AR15.Com Archives
 Can the government call retired military personnel back to active duty?
Steve_T_M  [Member]
12/6/2006 8:41:18 AM
A reservist army E-7 told me that even if you retire, the military can call you back to active duty for certain a time period.

Sounds like BS to me, but has anyone ever heard this?
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thedave1164  [Member]
12/6/2006 8:43:34 AM

Originally Posted By Steve_T_M:
A reservist army E-7 told me that even if you retire, the military can call you back to active duty for certain a time period.

Sounds like BS to me, but has anyone ever heard this?


Yep,

If I did my 20 and retired, they would put me in the ready reserve and I would be eligible for call up for the next 10 years.

Now if I retired at 30 years, no, I would have completed all my time.
lippo  [Member]
12/6/2006 8:47:46 AM
Doesn't the contract say in envent of a National Emergency (war) they can call you back at any time for the rest of your life if your MOS is critically needed?
John_Wayne777  [Team Member]
12/6/2006 8:49:38 AM

Originally Posted By Steve_T_M:
A reservist army E-7 told me that even if you retire, the military can call you back to active duty for certain a time period.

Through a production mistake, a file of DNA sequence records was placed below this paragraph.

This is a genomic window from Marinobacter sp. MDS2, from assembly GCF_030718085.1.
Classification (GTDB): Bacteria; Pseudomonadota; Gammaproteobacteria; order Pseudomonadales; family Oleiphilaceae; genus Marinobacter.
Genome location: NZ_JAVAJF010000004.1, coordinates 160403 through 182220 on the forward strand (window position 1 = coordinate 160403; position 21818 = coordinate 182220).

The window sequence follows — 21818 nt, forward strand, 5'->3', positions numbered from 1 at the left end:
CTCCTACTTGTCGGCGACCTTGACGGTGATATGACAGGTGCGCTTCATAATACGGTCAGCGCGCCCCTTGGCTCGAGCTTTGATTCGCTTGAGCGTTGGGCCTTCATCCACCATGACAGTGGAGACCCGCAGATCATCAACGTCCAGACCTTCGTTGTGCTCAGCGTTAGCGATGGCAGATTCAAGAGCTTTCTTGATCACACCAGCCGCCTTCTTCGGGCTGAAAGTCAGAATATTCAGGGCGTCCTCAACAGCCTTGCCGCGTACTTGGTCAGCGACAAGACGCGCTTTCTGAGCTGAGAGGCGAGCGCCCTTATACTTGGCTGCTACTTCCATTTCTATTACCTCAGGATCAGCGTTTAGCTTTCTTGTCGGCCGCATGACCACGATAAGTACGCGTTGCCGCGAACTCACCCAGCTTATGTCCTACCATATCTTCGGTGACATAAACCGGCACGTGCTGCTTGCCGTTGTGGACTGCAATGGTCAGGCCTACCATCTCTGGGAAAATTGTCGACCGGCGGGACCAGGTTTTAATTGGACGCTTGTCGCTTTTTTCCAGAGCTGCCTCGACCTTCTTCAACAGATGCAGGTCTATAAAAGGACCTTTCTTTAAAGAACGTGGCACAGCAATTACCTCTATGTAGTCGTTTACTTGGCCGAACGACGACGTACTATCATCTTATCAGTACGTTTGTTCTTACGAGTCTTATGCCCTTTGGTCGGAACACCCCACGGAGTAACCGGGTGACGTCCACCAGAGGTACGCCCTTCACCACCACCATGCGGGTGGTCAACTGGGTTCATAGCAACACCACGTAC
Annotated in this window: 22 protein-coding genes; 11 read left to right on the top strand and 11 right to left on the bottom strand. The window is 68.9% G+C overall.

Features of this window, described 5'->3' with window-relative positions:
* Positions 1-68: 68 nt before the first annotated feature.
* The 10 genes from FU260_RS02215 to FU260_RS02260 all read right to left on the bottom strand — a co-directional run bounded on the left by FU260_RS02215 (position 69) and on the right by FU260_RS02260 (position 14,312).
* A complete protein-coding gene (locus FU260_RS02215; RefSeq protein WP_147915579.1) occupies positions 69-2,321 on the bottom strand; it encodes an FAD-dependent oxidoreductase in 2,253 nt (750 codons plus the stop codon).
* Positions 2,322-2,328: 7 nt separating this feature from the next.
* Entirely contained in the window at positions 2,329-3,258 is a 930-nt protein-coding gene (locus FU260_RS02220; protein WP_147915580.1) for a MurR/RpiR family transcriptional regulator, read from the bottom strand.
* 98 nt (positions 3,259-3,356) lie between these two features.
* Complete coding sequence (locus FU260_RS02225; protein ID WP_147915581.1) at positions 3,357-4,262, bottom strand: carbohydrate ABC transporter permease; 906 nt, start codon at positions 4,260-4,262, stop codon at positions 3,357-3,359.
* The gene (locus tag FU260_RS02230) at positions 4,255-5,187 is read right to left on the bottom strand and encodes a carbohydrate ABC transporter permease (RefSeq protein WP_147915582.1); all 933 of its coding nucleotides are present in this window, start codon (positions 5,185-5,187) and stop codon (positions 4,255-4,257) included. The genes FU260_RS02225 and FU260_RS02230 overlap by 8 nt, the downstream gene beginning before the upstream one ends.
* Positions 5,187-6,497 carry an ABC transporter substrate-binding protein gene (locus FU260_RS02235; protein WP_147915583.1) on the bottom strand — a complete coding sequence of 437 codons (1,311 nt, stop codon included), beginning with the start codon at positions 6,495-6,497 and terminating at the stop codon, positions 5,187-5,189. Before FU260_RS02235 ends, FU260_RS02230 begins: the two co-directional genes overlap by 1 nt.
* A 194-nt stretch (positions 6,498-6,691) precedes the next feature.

Sounds like BS to me, but has anyone ever heard this?


No, it isn't BS.

You can be recalled from retirement. If you are an officer, you can be recalled until something like age 60....
The_Reaper  [Team Member]
12/6/2006 8:49:45 AM
The government seems to do whatever it wants, whenever it wants.

thedave1164  [Member]
12/6/2006 8:54:33 AM

Originally Posted By John_Wayne777:

Originally Posted By Steve_T_M:
A reservist army E-7 told me that even if you retire, the military can call you back to active duty for certain a time period.

Sounds like BS to me, but has anyone ever heard this?


No, it isn't BS.

You can be recalled from retirement. If you are an officer, you can be recalled until something like age 60....


Yes, Officers can be called back till age 60 or so, even if they didn't retire. An Officer must RESIGN their commission, not just be discharged from active duty, in order to not be recalled.

I laugh at all the JO's that got off active duty and didn't resign, getting called back and complaining about how they had served their time, blah, blah, blah. But they didn't resign their commission. Ha, I was enlisted and even knew that.
stefbo  [Member]
12/6/2006 8:56:08 AM
Also, you may hear about 2,3,4,6 year enlistments. The fine print is that ALL enlistments are acctually for 8 years, the remainder of what you do not do actively is converted to time in the IRR where you are subject for recall. If you are an officer and get out of the military you are subject for recall unless you specifically and in writing resign your commision.
lippo  [Member]
12/6/2006 9:00:49 AM
I was in the Army Reserve when Iraq invaded Kuwait and I thought I was going for sure. I have no idea why I didn't end up over there. My dad was a retired Colonel at the time and he was saying if they called me up, he'd come out of retirement and volunteer to go over there too. He'd already served in World War 2 and spent 37 years in the Army at that point. He'd been retired for 10 years. He never resigned his commission.